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This is what I understand about three electrode electrochemistry (correct me if I am wrong):

  • The working electrode is where the reaction of interest happens, e.g. copper ions reduced to solid copper.

  • The auxiliary/counter electrode supplies the current to the working electrode, i.e. it is the source of the electrons (maybe not in all cases?) e.g. zinc metal is oxidised to zinc ions.

  • The reference electrode lets you control the potential difference so you don't apply too much driving force to the working electrode and end up reducing water etc. No current passes through it.

I don't understand how the reference electrode lets you control the potential and how it works if no current passes through it. How is it connected to the other electrodes?

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The way a three electrode potentiostat works is to

  • read the potential difference between the Reference electrode and the Working electrode using a very small DC current(generally pA level). (Just like MaxW mentioned)
  • Compare this potential to the desired voltage level as input by the user or a function generator.
  • Adjust the voltage of the counter electrode until the difference between the desired voltage and the measured voltage is zero.

The main advantage of a three electrode experiment over a two electrode experiment is that the electrochemical voltage that your counter reaction has stays constant. Because you are not passing significant currents through your reference electrode, it's electrochemical potential stays constant. The counter reaction that is happening on the counter electrode may change throughout the experiment without changing the measurement/control of the electrochemical potential of interest.

(In response to a comment) When a significant current passes through the reference electrode the activity ratio of the reactants and the products are prone to changing. This change in the activity ratio ends up changing the potential based on the Nernst equation:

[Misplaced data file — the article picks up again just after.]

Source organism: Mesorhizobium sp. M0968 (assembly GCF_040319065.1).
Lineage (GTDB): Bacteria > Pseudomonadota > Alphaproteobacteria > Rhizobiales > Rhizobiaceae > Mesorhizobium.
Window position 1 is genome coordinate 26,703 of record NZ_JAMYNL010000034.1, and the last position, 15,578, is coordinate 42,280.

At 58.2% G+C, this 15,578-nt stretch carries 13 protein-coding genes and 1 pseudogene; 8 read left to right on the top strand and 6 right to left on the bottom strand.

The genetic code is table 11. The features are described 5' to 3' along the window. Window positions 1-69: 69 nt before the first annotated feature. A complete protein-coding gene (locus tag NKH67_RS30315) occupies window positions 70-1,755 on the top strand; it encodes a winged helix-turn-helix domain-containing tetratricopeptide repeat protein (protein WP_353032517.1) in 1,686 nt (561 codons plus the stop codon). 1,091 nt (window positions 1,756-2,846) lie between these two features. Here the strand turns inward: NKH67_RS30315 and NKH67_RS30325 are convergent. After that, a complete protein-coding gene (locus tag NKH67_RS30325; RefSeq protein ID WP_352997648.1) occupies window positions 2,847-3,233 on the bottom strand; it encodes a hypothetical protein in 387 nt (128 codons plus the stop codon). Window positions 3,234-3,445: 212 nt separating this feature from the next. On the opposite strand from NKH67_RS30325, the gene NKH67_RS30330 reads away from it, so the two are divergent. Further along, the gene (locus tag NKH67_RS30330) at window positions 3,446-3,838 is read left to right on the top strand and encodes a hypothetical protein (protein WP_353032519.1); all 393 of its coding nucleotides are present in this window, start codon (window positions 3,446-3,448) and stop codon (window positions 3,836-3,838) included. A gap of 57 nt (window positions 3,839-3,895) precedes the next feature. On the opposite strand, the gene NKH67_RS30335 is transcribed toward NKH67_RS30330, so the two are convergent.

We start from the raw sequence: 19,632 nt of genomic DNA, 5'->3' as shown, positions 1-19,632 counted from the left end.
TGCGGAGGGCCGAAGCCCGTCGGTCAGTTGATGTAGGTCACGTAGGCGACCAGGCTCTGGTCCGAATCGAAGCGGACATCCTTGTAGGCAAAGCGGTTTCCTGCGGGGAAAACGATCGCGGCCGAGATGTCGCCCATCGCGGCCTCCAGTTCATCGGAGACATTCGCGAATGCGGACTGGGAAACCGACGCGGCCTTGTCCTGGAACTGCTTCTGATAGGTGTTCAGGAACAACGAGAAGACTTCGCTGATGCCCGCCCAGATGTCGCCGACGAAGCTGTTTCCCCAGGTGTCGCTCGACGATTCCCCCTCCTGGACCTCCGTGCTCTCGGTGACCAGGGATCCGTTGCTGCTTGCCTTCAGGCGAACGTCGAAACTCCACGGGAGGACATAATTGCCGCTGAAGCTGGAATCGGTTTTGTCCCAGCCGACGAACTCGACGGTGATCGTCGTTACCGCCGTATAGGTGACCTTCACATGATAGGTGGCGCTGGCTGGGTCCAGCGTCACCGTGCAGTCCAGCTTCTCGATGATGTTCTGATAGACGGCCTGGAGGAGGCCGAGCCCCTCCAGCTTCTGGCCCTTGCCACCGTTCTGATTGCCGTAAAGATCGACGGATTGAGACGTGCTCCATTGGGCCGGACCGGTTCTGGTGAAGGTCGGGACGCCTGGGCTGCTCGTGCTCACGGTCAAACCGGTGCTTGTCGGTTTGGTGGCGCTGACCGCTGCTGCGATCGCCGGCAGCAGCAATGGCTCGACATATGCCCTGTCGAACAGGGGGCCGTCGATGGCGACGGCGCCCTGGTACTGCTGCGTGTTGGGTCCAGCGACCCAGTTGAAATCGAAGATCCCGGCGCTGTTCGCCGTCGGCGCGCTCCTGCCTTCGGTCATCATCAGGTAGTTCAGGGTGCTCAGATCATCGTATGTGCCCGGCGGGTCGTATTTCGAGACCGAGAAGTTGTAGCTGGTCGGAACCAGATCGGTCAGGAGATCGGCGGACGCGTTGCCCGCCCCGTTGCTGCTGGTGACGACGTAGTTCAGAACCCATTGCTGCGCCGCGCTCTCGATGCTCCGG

$E = E^0 + 59.2mV/n * log(ActivityRatio)$

The best way to make a reference electrode is to design the electrode such that the activity ratio stays constant over a long period of time and can resist high current flow. Ag/AgCl is great because of this. Both silver and silver chloride are solids, so as long as there is any Ag and AgCl in the system the potential will stay constant. The electrolyte is kept saturated by keeping solids in the solution and that assures that the electrolyte concentration doesn't change as well.

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  • $\begingroup$ why does passing current through the reference electrode change the potential? $\endgroup$ – k-- Nov 13 '15 at 3:40
  • $\begingroup$ I edited to add more info on that. I hope that clarifies things. $\endgroup$ – Burak Ulgut Nov 17 '15 at 7:36
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The reference electrode lets you control the potential difference so you don't apply too much driving force to the working electrode and end up reducing water etc. No current passes through it.

You have the basic idea but if absolutely no current passed through the reference electrode then you couldn't measure any voltage!

The gist is that you can't measure the "voltage" of a single electrode. You need a complete cell to get a voltage. The reference electrode is used with a very very low current to measure the voltage of the electrolytic cell formed with the working electrode.

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